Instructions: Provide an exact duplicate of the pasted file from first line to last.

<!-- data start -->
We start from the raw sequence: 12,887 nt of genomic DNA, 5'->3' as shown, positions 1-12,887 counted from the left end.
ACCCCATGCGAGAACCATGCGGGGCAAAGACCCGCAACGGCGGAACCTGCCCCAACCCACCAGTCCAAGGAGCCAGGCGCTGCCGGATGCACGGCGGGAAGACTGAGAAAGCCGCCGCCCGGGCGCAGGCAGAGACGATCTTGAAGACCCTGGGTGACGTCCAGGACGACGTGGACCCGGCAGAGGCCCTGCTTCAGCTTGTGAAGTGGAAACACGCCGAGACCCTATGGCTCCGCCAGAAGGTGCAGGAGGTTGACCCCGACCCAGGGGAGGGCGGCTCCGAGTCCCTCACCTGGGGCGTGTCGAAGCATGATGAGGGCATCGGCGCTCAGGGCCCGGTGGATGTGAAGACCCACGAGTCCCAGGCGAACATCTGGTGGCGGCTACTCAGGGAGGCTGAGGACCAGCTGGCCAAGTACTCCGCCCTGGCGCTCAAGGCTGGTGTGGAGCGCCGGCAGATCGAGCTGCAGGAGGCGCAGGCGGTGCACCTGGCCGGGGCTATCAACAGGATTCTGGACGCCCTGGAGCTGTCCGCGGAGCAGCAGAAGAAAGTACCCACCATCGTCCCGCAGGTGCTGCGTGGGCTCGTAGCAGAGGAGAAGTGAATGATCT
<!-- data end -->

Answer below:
We start from the raw sequence: 12,887 nt of genomic DNA, 5'->3' as shown, positions 1-12,887 counted from the left end.
ACCCCATGCGAGAACCATGCGGGGCAAAGACCCGCAACGGCGGAACCTGCCCCAACCCACCAGTCCAAGGAGCCAGGCGCTGCCGGATGCACGGCGGGAAGACTGAGAAAGCCGCCGCCCGGGCGCAGGCAGAGACGATCTTGAAGACCCTGGGTGACGTCCAGGACGACGTGGACCCGGCAGAGGCCCTGCTTCAGCTTGTGAAGTGGAAACACGCCGAGACCCTATGGCTCCGCCAGAAGGTGCAGGAGGTTGACCCCGACCCAGGGGAGGGCGGCTCCGAGTCCCTCACCTGGGGCGTGTCGAAGCATGATGAGGGCATCGGCGCTCAGGGCCCGGTGGATGTGAAGACCCACGAGTCCCAGGCGAACATCTGGTGGCGGCTACTCAGGGAGGCTGAGGACCAGCTGGCCAAGTACTCCGCCCTGGCGCTCAAGGCTGGTGTGGAGCGCCGGCAGATCGAGCTGCAGGAGGCGCAGGCGGTGCACCTGGCCGGGGCTATCAACAGGATTCTGGACGCCCTGGAGCTGTCCGCGGAGCAGCAGAAGAAAGTACCCACCATCGTCCCGCAGGTGCTGCGTGGGCTCGTAGCAGAGGAGAAGTGAATGATCT